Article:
A brief written history of the studios is embossed above the original roof line of the lobby and, in a neat marriage of old and new, two fire vaults originally used to store film now hide guests' luggage behind doors crafted from the same copper panels that clad the façade.
The rooms also mix heritage features – high ceilings, bare walls and exposed brickwork, original sash windows and heavy old rafters – with contemporary comforts such as luxe Jardan sofas and Pakistani kilim rugs. Showers have copper pipes and are tiled in terrazzo, and vintage-style bathroom vanities sit handsomely within the bedroom space. Some rooms have freestanding Japanese-style wooden baths, created by boutique carpenters Wood and Water.
Paramount's owners believe hotels should give guests space to think, and to that end most rooms have internal terraces, sunny indoor-outdoor alcoves partly screened by the façade's herringbone finish and softened by potted devil's ivy and fiddle leaf figs.
A host of Australian makers are featured, too. Beds are dressed with stonewashed linen by Cultiver and Seljak merino blankets from Australia's oldest mill. Linen bathrobes are by Worktones, toiletries by Aesop, and the art throughout the hotel is curated by the nearby China Heights gallery.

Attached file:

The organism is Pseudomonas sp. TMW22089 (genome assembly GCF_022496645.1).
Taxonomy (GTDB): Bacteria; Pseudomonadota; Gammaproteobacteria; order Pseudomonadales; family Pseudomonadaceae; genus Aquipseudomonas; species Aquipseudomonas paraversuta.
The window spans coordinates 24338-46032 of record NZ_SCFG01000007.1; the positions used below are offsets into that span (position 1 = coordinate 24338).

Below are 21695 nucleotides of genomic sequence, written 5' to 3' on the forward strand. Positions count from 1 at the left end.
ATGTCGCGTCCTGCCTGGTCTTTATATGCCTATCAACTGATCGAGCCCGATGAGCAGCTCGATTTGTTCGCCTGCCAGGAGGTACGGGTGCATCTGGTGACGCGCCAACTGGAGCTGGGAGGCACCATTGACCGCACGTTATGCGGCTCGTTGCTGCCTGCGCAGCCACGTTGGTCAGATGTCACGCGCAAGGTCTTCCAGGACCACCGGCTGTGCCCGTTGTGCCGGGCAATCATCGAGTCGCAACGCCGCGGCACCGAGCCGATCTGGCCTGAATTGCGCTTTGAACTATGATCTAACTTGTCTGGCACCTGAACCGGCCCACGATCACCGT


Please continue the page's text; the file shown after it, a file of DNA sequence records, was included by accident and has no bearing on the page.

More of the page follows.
Though smart design and good looks in a hotel are important, says Beard, "the recipe is a mixture of service, quality and place". He cites Fleet, a 14-seat restaurant in Brunswick Heads, northern New South Wales, as a fine example of a place where many small things are done right. "They never alienate anyone and always know your next move," he says. "That's what we're going for – getting the DNA right."
Beard is a Surry Hills local himself, having opened his first café, Reuben Hills, in the suburb six years ago. "The hotel is our way of inviting guests to experience the 'hood we love, through our eyes," he says. "I enjoy its proximity to the city, the beach, and an endless supply of restaurants, cafés and bars." Staff might hand you a tote bag with directions to Carriageworks Farmers Market or a Jac & Jack beach towel for a dip at Gordon's Bay.
Had you not been so keenly aware of all the fun that lies on the doorstep, though, you'd be tempted not to leave your casting couch. The minibars are stocked with the likes of mortadella by LP's Quality Meats, a pet-nat by South Australian maverick label Yetti and the Kokonut, and tinnies by Yulli's Brews.
Within Paramount House, the spotlight turns next to Poly, a ground-floor restaurant and bar by the team behind Chippendale's Ester; it's set to open soon, and hotel room service is part of its brief. Big night? Staff will leave a thermos of the café's daily batch-brew on the doorstep. When you're ready, breakfast is served at the Coffee Project, where regulars pick up pre-ordered vegie boxes on Saturday mornings and stay for waffles with buttermilk fried chicken. Later, linger over a Hollywood Highball cocktail at Golden Age Cinema and Bar while waiting for a cult documentary screening or a director's cut in the pint-sized cinema. Even better, the choc tops are by Gelato Messina.
Paramount House Hotel is now open. Rooms from $290. 80 Commonwealth St, Surry Hills, NSW, (02) 9211 1222, paramounthousehotel.com